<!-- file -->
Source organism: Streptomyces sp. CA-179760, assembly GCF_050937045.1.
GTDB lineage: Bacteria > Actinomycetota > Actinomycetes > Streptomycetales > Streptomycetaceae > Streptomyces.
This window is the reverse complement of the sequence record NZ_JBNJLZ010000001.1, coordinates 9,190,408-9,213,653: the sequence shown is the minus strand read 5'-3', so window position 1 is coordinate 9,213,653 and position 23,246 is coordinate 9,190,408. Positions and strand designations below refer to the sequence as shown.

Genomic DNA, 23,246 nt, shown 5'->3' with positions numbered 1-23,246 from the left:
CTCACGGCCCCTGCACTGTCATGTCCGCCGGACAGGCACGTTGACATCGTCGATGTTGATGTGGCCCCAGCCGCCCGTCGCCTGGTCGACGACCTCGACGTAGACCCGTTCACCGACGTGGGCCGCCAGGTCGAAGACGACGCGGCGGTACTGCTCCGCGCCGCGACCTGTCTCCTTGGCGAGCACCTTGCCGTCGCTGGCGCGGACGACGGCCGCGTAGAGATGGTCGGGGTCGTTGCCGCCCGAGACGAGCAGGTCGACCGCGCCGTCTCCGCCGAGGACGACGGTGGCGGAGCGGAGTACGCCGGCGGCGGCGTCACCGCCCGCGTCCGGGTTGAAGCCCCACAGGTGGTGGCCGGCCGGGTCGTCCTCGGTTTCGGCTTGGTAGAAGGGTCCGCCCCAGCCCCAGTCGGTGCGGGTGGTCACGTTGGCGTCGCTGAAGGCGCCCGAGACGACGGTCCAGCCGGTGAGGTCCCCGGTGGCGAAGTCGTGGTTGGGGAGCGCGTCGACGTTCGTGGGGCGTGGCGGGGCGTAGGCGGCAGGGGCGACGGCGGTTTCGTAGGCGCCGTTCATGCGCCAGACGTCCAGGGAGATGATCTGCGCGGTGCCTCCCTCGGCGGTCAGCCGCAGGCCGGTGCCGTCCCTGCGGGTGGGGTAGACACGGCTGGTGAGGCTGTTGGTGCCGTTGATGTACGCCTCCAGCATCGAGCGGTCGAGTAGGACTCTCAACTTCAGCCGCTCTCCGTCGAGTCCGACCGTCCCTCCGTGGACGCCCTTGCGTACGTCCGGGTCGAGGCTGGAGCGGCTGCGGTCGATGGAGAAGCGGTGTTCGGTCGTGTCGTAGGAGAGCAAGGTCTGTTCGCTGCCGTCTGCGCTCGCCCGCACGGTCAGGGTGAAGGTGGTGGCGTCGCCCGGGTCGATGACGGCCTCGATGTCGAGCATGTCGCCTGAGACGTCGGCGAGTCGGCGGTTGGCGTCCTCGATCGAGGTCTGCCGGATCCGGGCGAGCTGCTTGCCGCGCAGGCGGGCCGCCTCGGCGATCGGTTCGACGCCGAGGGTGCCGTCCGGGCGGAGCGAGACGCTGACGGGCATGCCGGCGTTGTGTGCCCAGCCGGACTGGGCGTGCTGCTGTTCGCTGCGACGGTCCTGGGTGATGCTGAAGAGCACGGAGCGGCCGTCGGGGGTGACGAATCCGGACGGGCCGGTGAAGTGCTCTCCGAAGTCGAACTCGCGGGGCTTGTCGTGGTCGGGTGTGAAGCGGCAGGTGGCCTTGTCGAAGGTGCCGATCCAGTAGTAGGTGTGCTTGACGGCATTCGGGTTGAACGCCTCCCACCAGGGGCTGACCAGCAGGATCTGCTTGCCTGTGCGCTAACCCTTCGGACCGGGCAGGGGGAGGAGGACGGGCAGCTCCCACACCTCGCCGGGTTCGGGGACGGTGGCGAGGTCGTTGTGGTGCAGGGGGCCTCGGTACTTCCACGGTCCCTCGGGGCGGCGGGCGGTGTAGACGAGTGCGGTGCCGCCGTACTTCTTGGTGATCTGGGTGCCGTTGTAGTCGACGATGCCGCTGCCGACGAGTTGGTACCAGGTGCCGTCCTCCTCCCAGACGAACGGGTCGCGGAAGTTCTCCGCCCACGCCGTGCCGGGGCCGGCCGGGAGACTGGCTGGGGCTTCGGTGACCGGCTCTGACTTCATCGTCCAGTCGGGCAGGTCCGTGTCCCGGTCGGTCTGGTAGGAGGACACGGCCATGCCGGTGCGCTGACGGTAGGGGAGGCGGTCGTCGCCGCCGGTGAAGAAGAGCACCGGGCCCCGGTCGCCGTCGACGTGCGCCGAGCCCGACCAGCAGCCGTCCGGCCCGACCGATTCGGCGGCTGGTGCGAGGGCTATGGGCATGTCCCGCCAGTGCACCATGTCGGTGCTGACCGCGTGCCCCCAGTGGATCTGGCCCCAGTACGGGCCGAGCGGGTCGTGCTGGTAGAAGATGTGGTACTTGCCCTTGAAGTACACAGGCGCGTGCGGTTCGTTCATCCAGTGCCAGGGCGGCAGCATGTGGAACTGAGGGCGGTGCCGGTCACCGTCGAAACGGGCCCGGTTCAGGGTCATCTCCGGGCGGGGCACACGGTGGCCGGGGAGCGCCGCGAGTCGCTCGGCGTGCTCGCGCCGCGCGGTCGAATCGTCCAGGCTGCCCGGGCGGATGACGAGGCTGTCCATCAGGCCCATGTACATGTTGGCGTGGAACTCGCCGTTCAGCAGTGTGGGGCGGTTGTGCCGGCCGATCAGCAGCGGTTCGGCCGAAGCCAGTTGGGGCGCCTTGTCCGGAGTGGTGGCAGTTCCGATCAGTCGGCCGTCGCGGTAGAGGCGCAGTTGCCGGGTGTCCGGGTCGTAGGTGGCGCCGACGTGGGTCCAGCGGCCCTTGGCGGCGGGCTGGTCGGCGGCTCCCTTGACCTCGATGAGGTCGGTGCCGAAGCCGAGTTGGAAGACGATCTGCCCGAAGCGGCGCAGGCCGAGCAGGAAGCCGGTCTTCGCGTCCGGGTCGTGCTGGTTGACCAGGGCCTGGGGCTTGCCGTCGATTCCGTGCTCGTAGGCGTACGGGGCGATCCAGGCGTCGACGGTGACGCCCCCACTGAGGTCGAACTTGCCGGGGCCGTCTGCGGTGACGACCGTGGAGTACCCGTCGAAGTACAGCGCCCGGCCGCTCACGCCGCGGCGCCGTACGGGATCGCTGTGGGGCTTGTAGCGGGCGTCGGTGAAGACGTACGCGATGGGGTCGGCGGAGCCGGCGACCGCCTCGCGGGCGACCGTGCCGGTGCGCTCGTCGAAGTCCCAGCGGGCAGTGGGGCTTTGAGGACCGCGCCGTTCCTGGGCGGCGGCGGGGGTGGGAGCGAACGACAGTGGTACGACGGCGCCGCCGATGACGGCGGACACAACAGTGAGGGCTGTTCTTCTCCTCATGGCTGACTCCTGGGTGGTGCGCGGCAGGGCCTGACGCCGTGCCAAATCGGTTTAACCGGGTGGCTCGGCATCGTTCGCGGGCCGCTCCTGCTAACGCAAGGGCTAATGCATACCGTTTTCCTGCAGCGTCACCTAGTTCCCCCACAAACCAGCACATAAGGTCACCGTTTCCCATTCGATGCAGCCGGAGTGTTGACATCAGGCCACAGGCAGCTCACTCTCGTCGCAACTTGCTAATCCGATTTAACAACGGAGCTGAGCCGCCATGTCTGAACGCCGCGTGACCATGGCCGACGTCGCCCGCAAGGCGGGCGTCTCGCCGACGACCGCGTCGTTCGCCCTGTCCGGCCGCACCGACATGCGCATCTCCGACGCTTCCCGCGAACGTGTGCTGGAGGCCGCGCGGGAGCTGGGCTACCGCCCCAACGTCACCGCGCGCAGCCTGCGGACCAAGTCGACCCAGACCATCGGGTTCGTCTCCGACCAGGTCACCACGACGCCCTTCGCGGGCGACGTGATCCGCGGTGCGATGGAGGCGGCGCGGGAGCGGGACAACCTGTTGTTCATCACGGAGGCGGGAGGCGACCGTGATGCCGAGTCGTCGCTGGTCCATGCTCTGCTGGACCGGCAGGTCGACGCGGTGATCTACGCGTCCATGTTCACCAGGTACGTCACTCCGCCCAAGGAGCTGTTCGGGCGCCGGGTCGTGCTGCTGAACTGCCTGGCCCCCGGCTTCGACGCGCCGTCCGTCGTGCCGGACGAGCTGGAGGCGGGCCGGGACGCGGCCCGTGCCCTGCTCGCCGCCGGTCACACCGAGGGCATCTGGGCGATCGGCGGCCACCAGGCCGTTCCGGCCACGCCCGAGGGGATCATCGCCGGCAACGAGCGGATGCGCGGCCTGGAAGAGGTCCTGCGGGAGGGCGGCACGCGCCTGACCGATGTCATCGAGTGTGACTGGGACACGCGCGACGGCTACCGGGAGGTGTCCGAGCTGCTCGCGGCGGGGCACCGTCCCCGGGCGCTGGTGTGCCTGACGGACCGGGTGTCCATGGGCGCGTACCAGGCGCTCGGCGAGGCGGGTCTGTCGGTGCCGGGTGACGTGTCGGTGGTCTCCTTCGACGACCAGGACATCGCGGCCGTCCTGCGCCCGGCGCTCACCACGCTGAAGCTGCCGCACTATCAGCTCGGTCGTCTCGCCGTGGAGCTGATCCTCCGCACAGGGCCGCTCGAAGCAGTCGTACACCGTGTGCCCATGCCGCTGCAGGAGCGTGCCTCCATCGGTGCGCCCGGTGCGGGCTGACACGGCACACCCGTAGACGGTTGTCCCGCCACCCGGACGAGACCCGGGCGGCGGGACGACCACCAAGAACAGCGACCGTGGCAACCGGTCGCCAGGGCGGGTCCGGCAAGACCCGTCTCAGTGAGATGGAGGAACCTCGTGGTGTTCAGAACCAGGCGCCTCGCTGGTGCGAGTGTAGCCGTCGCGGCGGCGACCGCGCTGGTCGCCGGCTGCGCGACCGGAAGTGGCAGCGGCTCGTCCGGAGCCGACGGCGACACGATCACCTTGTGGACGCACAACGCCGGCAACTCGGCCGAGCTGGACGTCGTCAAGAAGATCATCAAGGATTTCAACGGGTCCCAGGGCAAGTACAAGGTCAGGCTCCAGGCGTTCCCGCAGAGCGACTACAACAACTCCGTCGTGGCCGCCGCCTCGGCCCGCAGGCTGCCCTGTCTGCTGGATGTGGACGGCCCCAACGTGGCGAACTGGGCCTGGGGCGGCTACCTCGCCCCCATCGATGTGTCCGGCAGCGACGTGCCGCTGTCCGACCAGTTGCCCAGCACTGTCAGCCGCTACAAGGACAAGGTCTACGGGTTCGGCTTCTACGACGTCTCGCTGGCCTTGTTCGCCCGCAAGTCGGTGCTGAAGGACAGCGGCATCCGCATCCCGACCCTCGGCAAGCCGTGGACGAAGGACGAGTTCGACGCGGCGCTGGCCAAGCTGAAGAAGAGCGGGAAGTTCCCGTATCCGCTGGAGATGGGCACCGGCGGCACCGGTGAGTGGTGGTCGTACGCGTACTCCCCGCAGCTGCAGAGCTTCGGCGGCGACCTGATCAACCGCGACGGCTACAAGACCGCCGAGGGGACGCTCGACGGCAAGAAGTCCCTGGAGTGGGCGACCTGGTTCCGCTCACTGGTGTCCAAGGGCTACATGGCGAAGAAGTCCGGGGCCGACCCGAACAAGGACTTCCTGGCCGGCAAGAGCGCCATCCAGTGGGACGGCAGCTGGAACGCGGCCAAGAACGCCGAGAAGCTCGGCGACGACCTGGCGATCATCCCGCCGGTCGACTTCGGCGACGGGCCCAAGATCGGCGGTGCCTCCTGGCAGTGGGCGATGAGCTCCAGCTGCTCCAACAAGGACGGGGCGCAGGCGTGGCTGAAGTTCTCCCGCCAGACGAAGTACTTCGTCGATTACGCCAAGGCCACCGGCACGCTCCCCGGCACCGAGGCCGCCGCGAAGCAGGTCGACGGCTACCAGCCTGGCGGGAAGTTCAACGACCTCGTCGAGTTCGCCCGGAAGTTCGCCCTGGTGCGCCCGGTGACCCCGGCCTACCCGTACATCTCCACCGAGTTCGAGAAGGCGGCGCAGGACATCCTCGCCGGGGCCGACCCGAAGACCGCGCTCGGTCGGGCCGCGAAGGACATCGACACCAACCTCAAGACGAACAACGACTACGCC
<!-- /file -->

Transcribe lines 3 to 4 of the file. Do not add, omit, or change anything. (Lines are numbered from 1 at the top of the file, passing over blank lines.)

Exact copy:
This window is the reverse complement of the sequence record NZ_JBNJLZ010000001.1, coordinates 9,190,408-9,213,653: the sequence shown is the minus strand read 5'-3', so window position 1 is coordinate 9,213,653 and position 23,246 is coordinate 9,190,408. Positions and strand designations below refer to the sequence as shown.

Genomic DNA, 23,246 nt, shown 5'->3' with positions numbered 1-23,246 from the left: